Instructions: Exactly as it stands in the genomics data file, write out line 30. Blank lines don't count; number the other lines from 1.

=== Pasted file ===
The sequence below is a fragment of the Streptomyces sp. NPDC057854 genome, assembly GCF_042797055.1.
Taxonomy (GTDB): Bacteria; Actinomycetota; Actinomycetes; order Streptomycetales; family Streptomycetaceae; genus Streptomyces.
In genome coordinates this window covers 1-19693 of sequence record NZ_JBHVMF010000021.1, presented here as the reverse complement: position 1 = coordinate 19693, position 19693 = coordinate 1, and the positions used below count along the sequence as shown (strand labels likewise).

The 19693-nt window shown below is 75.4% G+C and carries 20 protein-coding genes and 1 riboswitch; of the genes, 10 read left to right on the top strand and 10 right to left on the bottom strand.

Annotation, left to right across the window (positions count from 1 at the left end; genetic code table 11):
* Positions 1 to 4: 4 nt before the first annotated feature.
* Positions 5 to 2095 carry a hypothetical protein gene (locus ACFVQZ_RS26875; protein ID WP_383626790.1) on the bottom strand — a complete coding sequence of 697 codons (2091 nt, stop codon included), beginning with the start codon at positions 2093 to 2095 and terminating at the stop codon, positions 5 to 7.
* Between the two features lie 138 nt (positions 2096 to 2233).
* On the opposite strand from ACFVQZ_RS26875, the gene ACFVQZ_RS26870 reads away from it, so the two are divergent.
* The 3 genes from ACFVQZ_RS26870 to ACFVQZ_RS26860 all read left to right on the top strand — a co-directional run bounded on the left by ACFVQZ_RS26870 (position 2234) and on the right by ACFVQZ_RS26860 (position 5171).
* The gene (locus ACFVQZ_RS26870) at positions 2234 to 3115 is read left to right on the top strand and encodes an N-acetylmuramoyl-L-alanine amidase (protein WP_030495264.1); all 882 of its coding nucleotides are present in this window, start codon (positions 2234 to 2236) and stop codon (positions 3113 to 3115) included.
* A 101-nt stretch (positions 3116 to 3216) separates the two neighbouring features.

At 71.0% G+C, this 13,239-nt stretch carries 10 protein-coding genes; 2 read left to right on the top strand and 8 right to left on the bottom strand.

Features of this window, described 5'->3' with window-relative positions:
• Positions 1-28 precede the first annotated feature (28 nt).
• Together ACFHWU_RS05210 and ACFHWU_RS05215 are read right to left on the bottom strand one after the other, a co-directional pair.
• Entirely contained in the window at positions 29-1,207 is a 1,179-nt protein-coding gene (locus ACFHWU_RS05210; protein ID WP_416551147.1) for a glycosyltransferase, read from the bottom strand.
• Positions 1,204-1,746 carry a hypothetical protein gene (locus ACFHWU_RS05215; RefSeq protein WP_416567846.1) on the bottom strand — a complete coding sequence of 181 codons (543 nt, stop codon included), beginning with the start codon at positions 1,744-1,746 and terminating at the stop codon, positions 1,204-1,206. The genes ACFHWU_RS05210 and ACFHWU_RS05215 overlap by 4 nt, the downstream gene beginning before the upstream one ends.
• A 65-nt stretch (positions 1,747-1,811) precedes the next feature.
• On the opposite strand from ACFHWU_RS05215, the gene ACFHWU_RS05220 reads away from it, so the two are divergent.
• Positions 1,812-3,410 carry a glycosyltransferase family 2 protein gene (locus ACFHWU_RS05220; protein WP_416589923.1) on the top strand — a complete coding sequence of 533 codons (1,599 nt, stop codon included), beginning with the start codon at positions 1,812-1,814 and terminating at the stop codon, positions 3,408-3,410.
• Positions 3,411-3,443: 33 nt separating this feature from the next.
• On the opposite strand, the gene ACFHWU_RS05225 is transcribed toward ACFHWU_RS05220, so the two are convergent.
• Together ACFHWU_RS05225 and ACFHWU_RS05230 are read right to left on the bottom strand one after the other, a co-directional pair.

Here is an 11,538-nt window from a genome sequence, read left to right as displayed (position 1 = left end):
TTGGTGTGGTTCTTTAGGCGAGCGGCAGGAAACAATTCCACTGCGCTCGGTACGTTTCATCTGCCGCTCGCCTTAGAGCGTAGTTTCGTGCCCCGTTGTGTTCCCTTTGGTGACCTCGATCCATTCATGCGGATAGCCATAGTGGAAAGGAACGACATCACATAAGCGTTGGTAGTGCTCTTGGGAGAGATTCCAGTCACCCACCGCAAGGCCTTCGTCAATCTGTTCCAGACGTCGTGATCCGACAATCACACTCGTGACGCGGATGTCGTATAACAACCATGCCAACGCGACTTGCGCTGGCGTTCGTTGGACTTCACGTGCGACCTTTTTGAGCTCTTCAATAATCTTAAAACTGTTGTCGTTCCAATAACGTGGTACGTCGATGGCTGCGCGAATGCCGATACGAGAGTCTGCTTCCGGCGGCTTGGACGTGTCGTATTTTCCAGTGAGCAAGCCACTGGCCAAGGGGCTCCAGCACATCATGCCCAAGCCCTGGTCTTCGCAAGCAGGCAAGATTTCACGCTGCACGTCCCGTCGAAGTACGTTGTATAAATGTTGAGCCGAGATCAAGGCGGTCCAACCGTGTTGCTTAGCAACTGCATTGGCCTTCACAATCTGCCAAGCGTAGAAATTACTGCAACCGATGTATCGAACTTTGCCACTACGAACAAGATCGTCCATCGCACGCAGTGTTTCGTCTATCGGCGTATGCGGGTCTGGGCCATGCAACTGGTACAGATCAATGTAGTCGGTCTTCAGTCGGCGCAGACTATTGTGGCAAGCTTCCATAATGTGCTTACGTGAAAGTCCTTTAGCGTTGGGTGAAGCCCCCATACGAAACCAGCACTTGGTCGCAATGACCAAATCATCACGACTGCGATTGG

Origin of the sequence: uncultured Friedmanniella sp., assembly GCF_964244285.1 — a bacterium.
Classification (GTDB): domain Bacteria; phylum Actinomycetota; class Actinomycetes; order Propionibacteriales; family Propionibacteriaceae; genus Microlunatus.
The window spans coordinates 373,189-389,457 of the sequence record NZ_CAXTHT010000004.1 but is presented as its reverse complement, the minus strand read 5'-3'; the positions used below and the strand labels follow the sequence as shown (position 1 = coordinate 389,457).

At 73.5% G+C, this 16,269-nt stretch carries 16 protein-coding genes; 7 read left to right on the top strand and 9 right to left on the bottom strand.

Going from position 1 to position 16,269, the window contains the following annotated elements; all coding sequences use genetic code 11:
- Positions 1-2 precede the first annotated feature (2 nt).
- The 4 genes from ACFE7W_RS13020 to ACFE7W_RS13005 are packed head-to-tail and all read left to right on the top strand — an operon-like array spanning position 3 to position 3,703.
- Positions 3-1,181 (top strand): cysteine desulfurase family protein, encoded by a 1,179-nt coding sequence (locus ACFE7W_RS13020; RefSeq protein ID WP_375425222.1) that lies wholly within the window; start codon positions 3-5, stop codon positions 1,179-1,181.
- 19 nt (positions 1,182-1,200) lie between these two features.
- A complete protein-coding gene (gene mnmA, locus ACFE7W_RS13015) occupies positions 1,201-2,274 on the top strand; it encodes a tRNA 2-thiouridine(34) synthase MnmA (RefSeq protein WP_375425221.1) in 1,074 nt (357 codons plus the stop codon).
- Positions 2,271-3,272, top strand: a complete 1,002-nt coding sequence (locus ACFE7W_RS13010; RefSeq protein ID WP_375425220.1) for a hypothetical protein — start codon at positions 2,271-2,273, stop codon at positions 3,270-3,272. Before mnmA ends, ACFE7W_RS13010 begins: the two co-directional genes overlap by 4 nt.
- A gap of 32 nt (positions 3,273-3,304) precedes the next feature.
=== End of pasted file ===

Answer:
At 73.5% G+C, this 16,269-nt stretch carries 16 protein-coding genes; 7 read left to right on the top strand and 9 right to left on the bottom strand.